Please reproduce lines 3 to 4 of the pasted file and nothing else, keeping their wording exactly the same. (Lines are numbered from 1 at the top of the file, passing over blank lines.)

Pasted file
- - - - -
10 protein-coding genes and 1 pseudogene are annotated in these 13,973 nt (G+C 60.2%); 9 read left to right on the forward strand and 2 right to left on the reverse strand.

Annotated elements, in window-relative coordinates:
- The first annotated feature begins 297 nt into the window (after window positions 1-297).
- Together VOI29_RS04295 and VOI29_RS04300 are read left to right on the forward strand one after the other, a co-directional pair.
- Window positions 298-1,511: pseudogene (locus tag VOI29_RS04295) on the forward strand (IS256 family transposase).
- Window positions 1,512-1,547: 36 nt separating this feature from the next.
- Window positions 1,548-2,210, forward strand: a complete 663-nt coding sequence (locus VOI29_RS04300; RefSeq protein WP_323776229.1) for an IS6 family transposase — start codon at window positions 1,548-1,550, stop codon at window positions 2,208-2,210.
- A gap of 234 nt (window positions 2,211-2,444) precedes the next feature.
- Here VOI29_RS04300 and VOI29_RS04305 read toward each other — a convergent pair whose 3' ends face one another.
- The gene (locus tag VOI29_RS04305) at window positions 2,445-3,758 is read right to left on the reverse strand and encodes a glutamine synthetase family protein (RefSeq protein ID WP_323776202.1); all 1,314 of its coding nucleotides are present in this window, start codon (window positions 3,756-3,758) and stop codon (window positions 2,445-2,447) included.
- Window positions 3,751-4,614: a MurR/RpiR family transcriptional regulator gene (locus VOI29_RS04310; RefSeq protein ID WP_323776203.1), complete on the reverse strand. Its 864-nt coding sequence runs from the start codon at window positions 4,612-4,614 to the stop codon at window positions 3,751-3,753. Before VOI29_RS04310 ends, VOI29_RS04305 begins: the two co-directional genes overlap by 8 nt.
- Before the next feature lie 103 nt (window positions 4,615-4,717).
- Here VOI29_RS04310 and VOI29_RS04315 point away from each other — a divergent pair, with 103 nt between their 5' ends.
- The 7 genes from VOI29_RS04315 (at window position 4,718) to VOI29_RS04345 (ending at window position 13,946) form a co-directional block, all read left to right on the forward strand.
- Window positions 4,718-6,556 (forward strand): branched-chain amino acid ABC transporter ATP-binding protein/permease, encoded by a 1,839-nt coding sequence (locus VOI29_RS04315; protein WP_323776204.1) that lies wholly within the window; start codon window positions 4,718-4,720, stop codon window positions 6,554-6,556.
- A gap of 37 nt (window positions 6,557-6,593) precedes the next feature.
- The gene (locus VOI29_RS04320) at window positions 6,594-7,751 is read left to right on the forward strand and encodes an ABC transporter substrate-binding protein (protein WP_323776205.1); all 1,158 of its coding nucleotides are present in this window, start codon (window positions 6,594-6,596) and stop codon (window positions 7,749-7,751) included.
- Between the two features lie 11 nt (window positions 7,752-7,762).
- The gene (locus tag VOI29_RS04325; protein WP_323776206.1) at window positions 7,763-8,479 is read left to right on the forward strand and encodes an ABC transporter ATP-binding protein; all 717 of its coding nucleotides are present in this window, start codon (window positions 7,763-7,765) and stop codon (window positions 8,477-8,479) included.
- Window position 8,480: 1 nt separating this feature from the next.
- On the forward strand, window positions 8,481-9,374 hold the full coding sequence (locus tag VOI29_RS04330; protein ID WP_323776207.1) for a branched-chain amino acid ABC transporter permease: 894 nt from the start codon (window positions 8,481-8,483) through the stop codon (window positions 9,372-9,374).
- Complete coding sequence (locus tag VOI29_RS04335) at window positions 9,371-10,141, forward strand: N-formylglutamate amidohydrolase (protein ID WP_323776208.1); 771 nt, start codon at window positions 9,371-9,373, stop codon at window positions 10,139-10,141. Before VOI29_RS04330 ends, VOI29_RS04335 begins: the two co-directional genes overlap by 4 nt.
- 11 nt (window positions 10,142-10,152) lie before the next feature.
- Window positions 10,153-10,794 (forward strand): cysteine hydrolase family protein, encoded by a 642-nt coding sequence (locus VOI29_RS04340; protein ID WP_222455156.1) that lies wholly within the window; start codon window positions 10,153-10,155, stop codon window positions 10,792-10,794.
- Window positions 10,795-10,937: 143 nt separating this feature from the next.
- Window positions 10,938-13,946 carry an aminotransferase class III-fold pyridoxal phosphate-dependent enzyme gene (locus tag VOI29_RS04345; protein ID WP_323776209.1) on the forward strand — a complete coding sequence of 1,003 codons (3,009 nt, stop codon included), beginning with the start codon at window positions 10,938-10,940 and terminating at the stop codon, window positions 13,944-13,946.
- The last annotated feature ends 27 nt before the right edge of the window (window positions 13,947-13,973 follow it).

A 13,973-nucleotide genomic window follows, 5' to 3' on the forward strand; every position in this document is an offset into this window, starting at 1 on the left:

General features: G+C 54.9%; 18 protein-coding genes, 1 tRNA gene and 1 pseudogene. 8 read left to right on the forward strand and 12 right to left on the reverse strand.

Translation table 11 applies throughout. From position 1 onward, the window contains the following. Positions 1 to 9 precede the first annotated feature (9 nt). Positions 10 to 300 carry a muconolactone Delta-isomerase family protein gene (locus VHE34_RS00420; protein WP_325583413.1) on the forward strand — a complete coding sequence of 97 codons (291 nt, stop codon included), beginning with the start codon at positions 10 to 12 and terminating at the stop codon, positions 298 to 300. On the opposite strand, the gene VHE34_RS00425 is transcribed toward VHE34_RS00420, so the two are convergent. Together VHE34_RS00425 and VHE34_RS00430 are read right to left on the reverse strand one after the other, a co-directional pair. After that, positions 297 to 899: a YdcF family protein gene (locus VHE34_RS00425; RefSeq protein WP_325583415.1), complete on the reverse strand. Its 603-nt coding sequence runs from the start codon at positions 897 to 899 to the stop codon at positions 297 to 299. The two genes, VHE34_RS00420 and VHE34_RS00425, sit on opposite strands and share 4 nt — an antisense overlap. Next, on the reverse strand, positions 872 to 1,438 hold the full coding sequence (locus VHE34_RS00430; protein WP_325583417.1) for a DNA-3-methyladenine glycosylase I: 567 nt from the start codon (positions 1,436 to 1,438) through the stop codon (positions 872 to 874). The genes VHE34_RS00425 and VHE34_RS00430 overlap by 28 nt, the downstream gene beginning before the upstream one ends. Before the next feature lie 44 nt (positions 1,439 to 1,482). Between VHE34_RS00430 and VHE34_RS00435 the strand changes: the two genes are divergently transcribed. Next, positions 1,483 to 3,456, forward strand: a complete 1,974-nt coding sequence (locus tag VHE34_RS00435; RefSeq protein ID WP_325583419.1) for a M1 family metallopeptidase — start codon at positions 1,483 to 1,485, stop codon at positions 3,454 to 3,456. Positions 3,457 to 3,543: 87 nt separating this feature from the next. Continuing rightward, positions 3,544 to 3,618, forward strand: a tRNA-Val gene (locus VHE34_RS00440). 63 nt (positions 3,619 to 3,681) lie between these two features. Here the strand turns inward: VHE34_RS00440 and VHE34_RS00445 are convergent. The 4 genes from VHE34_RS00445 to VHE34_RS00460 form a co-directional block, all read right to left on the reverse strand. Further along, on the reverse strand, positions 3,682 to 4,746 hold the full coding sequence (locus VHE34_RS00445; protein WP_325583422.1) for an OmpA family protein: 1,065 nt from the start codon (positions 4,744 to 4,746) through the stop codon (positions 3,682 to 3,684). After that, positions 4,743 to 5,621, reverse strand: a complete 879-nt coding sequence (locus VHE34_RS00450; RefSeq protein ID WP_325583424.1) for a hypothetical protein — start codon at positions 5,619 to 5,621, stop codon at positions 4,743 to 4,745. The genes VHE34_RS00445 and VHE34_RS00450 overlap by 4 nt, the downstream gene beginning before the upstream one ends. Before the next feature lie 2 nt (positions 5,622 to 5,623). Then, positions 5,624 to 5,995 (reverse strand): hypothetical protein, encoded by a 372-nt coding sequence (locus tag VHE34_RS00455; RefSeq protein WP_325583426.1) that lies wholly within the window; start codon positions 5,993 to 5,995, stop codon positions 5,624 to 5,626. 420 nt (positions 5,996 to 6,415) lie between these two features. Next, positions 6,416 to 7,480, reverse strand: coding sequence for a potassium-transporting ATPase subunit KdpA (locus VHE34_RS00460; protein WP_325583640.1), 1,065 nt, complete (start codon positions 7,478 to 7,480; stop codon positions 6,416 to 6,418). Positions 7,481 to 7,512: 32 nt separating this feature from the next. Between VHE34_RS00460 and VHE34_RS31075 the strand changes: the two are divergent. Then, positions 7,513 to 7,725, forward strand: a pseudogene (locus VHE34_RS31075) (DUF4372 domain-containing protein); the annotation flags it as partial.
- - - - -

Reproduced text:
- The first annotated feature begins 297 nt into the window (after window positions 1-297).
- Together VOI29_RS04295 and VOI29_RS04300 are read left to right on the forward strand one after the other, a co-directional pair.